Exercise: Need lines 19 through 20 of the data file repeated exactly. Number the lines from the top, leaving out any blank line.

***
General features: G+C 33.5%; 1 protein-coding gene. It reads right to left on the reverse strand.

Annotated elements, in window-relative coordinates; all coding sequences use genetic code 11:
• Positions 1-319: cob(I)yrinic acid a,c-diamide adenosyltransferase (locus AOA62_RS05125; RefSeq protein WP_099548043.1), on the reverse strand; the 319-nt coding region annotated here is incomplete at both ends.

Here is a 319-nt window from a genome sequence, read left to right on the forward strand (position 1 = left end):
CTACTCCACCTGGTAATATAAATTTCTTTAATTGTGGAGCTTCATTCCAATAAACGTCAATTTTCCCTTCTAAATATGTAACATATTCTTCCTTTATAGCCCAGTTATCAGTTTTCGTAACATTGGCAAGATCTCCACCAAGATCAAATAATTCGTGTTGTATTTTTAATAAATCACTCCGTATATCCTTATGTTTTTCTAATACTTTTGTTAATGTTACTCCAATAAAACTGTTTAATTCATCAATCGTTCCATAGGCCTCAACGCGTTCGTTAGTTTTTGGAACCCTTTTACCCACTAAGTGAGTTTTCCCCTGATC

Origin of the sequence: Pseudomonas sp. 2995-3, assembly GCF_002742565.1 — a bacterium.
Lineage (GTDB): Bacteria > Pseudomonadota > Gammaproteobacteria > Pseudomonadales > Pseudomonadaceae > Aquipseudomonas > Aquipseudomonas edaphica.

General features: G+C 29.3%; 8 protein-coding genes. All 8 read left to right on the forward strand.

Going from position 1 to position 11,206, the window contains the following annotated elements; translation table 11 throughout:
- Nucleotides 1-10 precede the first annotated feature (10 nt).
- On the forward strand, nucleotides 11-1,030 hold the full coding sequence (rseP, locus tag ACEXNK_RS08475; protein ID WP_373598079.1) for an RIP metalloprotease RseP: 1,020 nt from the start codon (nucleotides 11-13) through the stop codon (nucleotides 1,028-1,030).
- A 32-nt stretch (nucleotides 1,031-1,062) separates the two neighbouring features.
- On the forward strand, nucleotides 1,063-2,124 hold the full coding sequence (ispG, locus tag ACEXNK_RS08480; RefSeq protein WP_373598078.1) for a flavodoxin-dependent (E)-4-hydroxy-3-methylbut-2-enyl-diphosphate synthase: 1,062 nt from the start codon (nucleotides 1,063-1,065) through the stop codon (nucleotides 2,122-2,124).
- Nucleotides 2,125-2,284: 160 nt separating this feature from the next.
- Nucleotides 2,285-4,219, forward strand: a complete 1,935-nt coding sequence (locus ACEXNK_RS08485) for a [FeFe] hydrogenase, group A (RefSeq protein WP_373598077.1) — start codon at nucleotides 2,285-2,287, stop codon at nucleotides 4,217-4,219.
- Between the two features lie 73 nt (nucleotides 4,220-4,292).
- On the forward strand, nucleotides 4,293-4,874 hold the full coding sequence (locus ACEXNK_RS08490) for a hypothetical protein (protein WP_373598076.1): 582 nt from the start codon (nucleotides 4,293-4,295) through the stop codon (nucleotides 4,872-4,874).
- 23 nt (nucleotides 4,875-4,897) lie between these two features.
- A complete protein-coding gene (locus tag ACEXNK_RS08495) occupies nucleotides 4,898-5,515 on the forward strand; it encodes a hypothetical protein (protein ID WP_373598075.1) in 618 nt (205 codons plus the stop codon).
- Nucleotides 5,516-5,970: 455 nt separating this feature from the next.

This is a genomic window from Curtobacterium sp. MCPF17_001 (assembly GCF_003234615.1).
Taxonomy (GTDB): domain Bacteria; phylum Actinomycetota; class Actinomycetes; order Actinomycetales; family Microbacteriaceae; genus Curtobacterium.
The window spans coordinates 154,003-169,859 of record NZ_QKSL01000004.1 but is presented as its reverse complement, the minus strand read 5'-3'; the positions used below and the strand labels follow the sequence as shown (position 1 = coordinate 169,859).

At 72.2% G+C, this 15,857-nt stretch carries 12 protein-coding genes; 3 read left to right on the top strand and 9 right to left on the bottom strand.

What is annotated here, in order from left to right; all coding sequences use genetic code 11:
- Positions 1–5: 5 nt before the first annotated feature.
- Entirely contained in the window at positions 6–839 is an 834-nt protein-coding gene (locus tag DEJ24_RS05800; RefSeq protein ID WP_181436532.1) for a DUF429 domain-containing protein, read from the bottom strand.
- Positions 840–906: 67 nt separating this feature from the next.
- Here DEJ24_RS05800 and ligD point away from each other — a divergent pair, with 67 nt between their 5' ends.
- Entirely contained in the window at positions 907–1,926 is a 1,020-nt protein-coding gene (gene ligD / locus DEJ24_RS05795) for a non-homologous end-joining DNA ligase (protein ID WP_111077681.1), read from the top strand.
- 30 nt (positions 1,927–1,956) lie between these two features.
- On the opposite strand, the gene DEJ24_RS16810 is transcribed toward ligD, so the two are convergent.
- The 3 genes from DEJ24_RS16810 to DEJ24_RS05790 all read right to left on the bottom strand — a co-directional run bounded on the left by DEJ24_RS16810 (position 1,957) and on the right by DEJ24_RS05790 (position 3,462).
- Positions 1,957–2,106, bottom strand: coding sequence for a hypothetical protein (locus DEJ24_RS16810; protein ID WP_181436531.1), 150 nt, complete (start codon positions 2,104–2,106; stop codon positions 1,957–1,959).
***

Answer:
- A complete protein-coding gene (locus tag ACEXNK_RS08495) occupies nucleotides 4,898-5,515 on the forward strand; it encodes a hypothetical protein (protein ID WP_373598075.1) in 618 nt (205 codons plus the stop codon).
- Nucleotides 5,516-5,970: 455 nt separating this feature from the next.